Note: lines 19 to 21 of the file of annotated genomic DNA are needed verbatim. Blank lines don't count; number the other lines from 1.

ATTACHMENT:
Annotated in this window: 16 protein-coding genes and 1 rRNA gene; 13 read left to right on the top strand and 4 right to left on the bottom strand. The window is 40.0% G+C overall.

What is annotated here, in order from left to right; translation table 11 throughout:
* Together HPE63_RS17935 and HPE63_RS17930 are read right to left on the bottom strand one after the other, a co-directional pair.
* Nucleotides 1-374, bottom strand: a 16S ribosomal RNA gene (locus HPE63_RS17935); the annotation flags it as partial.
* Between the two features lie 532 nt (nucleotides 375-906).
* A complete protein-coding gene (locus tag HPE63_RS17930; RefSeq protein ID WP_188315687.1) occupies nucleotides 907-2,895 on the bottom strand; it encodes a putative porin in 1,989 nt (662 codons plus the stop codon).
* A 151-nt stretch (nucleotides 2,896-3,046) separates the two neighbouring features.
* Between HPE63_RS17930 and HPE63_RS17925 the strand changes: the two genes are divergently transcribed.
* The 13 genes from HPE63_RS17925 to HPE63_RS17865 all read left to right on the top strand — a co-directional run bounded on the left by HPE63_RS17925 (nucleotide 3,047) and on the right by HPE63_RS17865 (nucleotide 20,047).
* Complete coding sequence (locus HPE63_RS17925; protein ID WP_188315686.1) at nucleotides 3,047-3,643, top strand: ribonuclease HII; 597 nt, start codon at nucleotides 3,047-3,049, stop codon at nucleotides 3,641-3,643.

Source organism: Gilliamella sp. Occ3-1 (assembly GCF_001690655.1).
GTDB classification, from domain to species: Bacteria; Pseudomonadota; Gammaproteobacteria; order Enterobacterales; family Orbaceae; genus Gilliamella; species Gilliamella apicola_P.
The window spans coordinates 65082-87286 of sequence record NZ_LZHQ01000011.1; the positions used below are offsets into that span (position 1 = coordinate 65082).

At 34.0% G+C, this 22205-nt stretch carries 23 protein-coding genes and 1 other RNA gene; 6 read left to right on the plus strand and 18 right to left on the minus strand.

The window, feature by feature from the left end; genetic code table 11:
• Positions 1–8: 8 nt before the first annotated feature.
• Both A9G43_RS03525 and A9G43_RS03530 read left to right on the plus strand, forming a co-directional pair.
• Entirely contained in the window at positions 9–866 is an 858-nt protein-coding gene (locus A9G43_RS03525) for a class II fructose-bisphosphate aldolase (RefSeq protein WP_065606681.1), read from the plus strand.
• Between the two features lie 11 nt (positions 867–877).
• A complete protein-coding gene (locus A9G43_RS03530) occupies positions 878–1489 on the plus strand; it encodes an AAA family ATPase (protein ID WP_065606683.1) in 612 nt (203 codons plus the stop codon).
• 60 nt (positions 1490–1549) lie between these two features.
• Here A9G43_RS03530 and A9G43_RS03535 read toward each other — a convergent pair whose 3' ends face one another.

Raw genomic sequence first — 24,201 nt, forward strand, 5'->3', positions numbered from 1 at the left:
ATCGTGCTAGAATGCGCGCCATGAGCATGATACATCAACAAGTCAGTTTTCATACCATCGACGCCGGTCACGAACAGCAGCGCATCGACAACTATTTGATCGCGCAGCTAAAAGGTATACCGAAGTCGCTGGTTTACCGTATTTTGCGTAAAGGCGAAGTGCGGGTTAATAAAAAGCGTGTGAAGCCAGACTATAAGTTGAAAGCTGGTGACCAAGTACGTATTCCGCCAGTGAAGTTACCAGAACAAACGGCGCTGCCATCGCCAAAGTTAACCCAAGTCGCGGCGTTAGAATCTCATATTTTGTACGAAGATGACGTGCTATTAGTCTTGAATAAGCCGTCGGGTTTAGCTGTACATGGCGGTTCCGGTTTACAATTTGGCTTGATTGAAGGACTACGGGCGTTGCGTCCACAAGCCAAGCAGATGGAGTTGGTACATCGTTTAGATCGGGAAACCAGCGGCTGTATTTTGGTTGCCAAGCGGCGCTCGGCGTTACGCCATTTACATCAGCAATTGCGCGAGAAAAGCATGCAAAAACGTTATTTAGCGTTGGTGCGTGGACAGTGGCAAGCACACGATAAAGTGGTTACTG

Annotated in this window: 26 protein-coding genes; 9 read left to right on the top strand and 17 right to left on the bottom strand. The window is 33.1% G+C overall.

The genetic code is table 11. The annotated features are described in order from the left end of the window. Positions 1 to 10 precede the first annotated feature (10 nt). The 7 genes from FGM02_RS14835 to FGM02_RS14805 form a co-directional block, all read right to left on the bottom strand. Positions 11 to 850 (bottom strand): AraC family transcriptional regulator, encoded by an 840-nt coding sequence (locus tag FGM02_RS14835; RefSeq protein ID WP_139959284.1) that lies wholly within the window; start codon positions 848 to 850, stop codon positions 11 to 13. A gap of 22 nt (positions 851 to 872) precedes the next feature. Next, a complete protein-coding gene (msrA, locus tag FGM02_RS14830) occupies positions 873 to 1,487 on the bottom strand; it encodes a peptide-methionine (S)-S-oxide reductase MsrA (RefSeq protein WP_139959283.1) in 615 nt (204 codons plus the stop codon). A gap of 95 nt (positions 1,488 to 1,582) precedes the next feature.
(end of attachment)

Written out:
• Between the two features lie 11 nt (positions 867–877).
• A complete protein-coding gene (locus A9G43_RS03530) occupies positions 878–1489 on the plus strand; it encodes an AAA family ATPase (protein ID WP_065606683.1) in 612 nt (203 codons plus the stop codon).
• 60 nt (positions 1490–1549) lie between these two features.